Although mowing and fertilizing are two of the most important aspects of lawn care, weeds can wreak havoc on your yard, undoing the meticulous work you’ve already done. Not only do they cause an unsightly mess, but they also choke out portions of your grass, making weed eradication a top priority. If you wish to maintain a lawn that’s the envy of the neighborhood, make sure to kill these weeds before they wipe out your beautiful yard.
While the dandelion’s yellow flower may look pretty at first, it’ll quickly consume your yard if you don’t destroy it immediately. However, the hardest part of controlling dandelions isn’t your fault. If your neighbors let dandelions run rampant in their yard, their seeds can easily blow into your yard, causing an infestation of epic proportions. The best way to keep these weeds in check is by killing them when you see them. The simplest way to do this is by getting a weed and feed fertilizer or a lawn weed killer. Neither of these products will harm your grass, but they will destroy any dandelions that are present.
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Crabgrass is the most annoying, yet hardest-to-kill weed you’ll find in your yard. The problem with this weed is that it shares much of the same genetics as grass, and a weed and feed fertilizer won’t harm crabgrass in any way. That’s why the best way to remove crabgrass is to put down a pre-emergent in the spring before the seeds germinate. Typically, this will prevent most of its growth, and the few weeds you do find are easily removed by hand. If you have an outbreak, some lawn weed killers also have a crabgrass killer, but it’s easier to stop it before it starts.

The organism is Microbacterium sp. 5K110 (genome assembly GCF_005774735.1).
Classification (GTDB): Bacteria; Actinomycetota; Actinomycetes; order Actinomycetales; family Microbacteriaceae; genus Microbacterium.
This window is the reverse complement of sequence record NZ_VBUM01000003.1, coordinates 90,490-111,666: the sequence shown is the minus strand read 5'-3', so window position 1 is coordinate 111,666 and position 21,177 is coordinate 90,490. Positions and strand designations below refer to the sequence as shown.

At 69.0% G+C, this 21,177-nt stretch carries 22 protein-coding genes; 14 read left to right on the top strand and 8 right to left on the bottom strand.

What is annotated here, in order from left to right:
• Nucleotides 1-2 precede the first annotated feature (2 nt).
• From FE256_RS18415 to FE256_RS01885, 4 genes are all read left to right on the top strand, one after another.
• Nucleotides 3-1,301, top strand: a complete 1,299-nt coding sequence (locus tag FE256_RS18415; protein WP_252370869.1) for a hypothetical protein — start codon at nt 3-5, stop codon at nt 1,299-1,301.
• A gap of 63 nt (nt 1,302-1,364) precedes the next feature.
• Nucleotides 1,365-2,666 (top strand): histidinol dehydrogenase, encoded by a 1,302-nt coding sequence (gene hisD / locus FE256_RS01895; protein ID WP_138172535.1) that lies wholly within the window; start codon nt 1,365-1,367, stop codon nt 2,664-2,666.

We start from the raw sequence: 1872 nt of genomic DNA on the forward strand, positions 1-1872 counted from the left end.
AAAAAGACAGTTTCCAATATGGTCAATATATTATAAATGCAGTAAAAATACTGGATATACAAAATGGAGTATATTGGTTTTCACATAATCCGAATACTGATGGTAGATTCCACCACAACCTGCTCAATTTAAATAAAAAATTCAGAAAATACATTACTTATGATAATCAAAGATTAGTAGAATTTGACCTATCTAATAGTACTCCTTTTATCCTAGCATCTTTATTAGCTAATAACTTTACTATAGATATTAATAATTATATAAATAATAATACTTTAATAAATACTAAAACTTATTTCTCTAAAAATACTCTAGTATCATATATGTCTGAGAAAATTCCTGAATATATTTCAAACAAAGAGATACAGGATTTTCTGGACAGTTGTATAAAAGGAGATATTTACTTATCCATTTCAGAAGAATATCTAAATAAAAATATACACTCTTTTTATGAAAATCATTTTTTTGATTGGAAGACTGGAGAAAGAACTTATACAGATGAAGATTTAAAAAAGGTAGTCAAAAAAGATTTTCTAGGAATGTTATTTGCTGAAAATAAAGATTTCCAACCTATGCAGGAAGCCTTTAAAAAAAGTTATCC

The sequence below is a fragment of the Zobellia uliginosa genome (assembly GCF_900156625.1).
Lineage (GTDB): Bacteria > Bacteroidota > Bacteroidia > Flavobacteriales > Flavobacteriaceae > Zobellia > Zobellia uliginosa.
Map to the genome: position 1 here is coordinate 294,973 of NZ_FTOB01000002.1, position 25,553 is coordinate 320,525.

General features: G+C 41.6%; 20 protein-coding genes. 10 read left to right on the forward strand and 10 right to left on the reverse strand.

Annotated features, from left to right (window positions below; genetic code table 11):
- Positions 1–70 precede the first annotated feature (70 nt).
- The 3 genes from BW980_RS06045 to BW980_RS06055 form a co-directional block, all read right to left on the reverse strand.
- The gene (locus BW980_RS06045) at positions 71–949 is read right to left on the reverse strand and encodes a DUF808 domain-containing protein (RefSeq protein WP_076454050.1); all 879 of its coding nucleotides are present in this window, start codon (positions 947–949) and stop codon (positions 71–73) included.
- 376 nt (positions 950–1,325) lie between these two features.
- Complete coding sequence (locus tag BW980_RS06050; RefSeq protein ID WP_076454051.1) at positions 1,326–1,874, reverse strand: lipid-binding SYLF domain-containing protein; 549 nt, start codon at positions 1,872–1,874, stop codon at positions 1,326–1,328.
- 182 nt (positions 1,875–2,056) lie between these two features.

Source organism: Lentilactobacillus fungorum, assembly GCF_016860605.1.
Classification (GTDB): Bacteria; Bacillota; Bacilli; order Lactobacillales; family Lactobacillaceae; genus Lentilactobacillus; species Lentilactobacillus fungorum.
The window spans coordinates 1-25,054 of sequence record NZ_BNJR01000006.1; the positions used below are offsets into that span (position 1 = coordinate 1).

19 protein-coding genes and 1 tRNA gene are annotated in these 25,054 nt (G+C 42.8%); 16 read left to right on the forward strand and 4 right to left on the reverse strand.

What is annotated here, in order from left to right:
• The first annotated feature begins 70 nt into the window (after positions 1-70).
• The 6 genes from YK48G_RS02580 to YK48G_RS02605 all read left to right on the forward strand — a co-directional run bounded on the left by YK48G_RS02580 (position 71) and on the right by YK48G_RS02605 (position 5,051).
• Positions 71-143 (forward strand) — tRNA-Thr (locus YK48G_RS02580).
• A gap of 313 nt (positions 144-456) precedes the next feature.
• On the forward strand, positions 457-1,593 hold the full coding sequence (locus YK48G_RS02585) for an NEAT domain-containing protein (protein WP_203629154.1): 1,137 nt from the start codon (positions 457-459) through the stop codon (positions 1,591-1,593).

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Your kids probably won’t love that they can’t search for four-leaf clovers, but this invasive weed can choke out entire lawns if not dealt with in an appropriate manner. The easiest way to find clover in your lawn is to look for white flowers that bloom in the late spring and early summer. Like dandelions, they may appear pretty, but when clover spreads, you almost always have to kill it and start fresh. There’s no true way to prevent clover outside of a pre-emergent, but several lawn weed killers have concentrated amounts of triclopyr and triethylamine salt, which helps stop this weed in its tracks.
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One of the hardest weeds to control is nutsedge, which is a grassy weed that can grow up to 3-feet long. It grows through runners that attach to the ground, making the hunt for its source a huge ordeal. These roots then grow up to a foot into your yard, exacerbating the problem. To control nutsedge, you need to maintain proper yard drainage, as nutsedge loves moist areas. If you still have a problem eliminating it, turn to a nutsedge killer, which has a specific formula to target this nuisance.
Once you’ve eradicated these weeds, you can stop their growth by maintaining your yard from spring to fall. During these months, make sure to fertilize your lawn, as a healthy, well-fed lawn chokes out any weed seeds that land in your yard. All you need to do is stay one step ahead.